Ricardo’s Jon Gibbard: ‘APTA EXPO Presents Perfect Time to Explore Sustainable Transport Options’
Ahead of APTA EXPO 2023, North America’s biennial gathering of public transportation leaders, Ricardo’s Jon Gibbard assesses some of the main issues he expects to be discussing with fellow attendees.
Three years after the lockdowns of 2020, it’s great to see the public transportation sector return in such numbers for this year’s EXPO.
Make no mistake, COVID inflicted a sudden, painful shock on public transportation in every corner of the world. It’s a testament to the sector’s resilience that so many networks not only continued to provide services during the worst of times, but that regional and national governments – especially in North America – have since reiterated their commitment to major transport investments.
And that commitment is vital because, frankly, we need more public transport. According to C40 Cities Climate Leadership Group, public transport has to double in towns and cities over next decade if we’re to meet the 1.5°C target.
This challenge will be more pressing given the increasing urbanisation of society. Transport accounts for around one-fifth of global carbon dioxide emissions, three-quarters of which is emitted by road vehicles. And we know that, currently, the global fleet of vehicles is increasing. Thus, public transportation will be central to reducing society’s overall emissions.
The real battlefield, however, will not be in the global megacities – many of which are already supported by integrated transit networks – but in smaller towns and cities, and their interconnections.
Almost half the world’s urban population live in communities with less than 300,000 people and these are the places that will absorb the fastest percentage increases in population over the next thirty years. And they must do so without the political leverage to access the public investment to add transport capacity.
Instead, these communities must find ways to utilise existing infrastructure more efficiently – including scarce road capacity – and nurture smarter, connected, affordable and reliable public transport offers. All whilst ensuring it does not come at the cost of the local environment.
This year’s EXPO, hopefully, will show that plenty of ideas and options are available and that we just need to be bolder about innovation. We will certainly be talking about all the things we are working on at Ricardo.
For example, there has, in truth, been disappointing progress with the bus sector moving to sustainable fuel technologies. Battery, hybrid electric, the use of sustainable fuels and so forth, we need them to come to the fore.
We have the technology, but progress often stalls: producers are waiting for off-takers, and off-takers are waiting for producers of low carbon fuels. We need to overcome this ‘chicken and egg’ situation.
The expertise is out there. Exhibit A being Ricardo’s ‘Bus ChaRM’ (Bus Charger Route Model) tool, which shows communities how to optimise their infrastructure for a zero-emissions transport fleet in the most cost-efficient way.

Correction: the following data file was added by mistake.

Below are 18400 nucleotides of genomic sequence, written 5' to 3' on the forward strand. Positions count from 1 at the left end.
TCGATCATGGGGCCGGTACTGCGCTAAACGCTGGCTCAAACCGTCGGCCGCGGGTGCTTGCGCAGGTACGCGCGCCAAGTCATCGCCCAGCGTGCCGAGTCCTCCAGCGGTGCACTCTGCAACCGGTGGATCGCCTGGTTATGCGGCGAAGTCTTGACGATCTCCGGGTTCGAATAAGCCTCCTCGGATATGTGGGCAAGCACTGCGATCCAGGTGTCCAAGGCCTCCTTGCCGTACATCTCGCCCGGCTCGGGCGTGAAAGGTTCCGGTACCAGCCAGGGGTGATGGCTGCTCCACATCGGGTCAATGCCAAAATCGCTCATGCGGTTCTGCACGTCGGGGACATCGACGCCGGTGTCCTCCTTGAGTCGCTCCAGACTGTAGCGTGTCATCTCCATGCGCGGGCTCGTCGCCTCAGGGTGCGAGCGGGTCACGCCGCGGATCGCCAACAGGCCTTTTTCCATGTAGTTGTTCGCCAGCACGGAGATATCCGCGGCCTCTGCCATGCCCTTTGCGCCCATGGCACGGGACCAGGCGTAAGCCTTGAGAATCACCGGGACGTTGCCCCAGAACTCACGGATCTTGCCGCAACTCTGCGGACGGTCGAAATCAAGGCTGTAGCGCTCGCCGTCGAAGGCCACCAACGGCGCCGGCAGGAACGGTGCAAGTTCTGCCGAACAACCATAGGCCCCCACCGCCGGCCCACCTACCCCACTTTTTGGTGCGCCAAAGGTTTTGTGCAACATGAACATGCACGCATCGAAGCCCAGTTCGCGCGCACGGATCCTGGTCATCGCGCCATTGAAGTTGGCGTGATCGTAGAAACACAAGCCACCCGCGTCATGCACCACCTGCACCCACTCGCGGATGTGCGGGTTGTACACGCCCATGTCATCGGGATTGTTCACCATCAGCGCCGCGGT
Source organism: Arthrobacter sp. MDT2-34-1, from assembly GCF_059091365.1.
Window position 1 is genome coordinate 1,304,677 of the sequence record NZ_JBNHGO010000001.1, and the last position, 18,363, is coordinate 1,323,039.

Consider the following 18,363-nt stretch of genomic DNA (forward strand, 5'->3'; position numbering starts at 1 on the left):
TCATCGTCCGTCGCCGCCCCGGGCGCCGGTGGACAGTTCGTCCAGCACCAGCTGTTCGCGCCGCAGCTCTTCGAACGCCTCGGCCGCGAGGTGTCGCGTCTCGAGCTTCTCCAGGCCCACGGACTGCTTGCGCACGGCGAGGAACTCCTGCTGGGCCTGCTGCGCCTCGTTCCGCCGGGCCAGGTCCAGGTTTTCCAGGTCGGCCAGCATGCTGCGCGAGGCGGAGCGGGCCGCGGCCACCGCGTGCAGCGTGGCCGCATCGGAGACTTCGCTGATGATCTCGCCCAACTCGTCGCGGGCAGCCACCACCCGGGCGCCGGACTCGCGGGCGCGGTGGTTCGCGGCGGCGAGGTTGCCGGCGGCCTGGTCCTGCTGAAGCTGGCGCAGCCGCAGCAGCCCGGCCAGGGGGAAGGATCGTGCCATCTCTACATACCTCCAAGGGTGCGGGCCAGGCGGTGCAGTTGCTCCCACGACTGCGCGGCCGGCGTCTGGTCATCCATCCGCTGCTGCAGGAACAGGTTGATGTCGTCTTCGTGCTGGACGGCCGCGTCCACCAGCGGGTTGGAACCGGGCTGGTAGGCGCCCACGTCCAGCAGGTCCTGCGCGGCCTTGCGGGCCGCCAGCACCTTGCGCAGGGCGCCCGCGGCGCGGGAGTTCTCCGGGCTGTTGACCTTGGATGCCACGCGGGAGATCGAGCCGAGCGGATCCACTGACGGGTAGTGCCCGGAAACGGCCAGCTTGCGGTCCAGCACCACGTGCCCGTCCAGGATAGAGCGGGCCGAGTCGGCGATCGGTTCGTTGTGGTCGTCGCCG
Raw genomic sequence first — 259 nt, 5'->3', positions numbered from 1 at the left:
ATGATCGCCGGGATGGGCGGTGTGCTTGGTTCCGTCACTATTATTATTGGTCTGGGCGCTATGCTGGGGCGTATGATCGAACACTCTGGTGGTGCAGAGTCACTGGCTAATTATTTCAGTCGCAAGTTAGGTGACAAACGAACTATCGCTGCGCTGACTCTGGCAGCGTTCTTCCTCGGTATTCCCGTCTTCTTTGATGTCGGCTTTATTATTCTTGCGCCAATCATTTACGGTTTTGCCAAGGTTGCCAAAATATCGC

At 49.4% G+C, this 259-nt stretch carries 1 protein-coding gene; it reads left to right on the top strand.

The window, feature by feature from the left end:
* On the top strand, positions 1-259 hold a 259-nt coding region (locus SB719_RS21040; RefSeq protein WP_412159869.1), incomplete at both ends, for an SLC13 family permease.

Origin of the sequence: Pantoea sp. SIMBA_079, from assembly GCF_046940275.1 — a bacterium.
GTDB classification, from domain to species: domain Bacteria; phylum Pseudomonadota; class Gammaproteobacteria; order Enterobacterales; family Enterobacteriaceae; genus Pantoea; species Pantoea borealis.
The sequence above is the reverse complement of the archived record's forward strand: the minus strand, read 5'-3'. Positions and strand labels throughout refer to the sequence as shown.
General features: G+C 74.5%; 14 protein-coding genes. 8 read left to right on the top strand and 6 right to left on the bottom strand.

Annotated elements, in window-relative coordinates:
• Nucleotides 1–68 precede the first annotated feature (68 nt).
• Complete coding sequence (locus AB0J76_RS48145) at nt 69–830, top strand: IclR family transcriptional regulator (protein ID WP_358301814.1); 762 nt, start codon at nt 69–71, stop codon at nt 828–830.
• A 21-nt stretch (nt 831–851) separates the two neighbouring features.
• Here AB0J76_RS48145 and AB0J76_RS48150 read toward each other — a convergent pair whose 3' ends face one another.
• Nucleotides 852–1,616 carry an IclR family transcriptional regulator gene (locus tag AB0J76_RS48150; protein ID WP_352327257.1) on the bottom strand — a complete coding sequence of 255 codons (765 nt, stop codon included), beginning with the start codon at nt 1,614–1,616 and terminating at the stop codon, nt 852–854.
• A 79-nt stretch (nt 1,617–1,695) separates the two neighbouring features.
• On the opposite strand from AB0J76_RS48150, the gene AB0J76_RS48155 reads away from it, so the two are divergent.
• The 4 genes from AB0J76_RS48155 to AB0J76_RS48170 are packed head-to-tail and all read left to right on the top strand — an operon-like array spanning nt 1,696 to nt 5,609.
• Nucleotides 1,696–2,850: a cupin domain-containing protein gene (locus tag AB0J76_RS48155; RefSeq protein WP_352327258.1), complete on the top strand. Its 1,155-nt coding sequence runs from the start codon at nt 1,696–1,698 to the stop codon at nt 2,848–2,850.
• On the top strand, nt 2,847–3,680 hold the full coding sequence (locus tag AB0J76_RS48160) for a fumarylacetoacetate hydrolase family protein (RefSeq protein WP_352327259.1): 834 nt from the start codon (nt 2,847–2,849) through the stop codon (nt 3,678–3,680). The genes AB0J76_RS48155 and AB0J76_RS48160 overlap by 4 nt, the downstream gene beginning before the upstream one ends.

Indeed, there is great work going on around the world:
Innovation, of course, requires leadership, and in the transport sector that must come from decision makers at national, regional and local level, as well as from operators and OEMs in the private sector.
In my view, decision makers need to be stronger in three particular areas:
Putting strategy into action: ticking a strategy box leads many organisations to consider their job is done. But owning a strategy doesn’t mean it has buy-in at the crucial delivery end. People on the ground need to have the support to implement new technology, and the finance and guidance to do this confidently.
Change is scary and we need to hold people’s hands on this journey. Diverse skills and experience will be needed, meaning partnerships and cooperation will be vital at all levels.
Clear priorities: Many transport organisations struggle to agree how to finance or prioritise the investment needed, a situation all the more complicated by the fact uniform responses are not an option in transport planning. Different situations require their own solutions.
Defining the desired outcomes and the right approach from the very start is critical. Being clear on your strategic intent when it comes to new technologies helps prioritise next steps.
Transparency and honesty: You can only manage what you measure and so KPIs and metrics must be tracked. Transparency with communities will be essential, with transport leaders unafraid to correct course where there is a lack of progress.
Establishing a baseline to support your future thinking is essential. Do you understand your carbon footprint? Have you looked at your scope 3 supply emissions? What about water, waste, or air quality emissions? Is your supply chain showing commitments to decarbonisation – and to what timescale?
I expect many of these issues will be discussed over the course of the seminars and conversations in the EXPO halls. We will certainly be discussing them with visitors to our stand (#1409).
So if any of these issues resonate with you, or you just want to learn more about the options available to your organisation, then do drop by for a fresh, barista-served coffee, where my colleagues and I will be delighted to meet you.
Author: Jon Gibbard, Global Practice Director, Energy Decarbonisation, Ricardo
LinkedIN: Connect with Jon Gibbard
This article was originally published by Ricardo Rail.
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